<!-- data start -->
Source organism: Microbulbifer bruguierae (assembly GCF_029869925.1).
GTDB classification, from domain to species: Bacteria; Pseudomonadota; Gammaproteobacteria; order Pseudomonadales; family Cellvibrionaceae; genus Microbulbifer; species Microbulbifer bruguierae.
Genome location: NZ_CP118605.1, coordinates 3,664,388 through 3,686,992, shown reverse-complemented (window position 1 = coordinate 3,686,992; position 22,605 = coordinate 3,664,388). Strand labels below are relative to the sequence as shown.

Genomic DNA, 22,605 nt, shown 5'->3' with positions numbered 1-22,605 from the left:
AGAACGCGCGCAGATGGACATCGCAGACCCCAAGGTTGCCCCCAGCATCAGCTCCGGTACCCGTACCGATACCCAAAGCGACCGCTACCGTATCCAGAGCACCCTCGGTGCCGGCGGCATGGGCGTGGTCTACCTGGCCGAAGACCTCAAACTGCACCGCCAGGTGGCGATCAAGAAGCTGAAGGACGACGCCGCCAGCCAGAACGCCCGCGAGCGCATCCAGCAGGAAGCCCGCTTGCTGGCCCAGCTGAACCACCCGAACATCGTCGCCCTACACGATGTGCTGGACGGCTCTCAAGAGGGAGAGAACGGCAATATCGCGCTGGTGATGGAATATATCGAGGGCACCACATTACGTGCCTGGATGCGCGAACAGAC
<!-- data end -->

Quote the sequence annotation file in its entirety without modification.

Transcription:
Source organism: Microbulbifer bruguierae (assembly GCF_029869925.1).
GTDB classification, from domain to species: Bacteria; Pseudomonadota; Gammaproteobacteria; order Pseudomonadales; family Cellvibrionaceae; genus Microbulbifer; species Microbulbifer bruguierae.
Genome location: NZ_CP118605.1, coordinates 3,664,388 through 3,686,992, shown reverse-complemented (window position 1 = coordinate 3,686,992; position 22,605 = coordinate 3,664,388). Strand labels below are relative to the sequence as shown.

Genomic DNA, 22,605 nt, shown 5'->3' with positions numbered 1-22,605 from the left:
AGAACGCGCGCAGATGGACATCGCAGACCCCAAGGTTGCCCCCAGCATCAGCTCCGGTACCCGTACCGATACCCAAAGCGACCGCTACCGTATCCAGAGCACCCTCGGTGCCGGCGGCATGGGCGTGGTCTACCTGGCCGAAGACCTCAAACTGCACCGCCAGGTGGCGATCAAGAAGCTGAAGGACGACGCCGCCAGCCAGAACGCCCGCGAGCGCATCCAGCAGGAAGCCCGCTTGCTGGCCCAGCTGAACCACCCGAACATCGTCGCCCTACACGATGTGCTGGACGGCTCTCAAGAGGGAGAGAACGGCAATATCGCGCTGGTGATGGAATATATCGAGGGCACCACATTACGTGCCTGGATGCGCGAACAGAC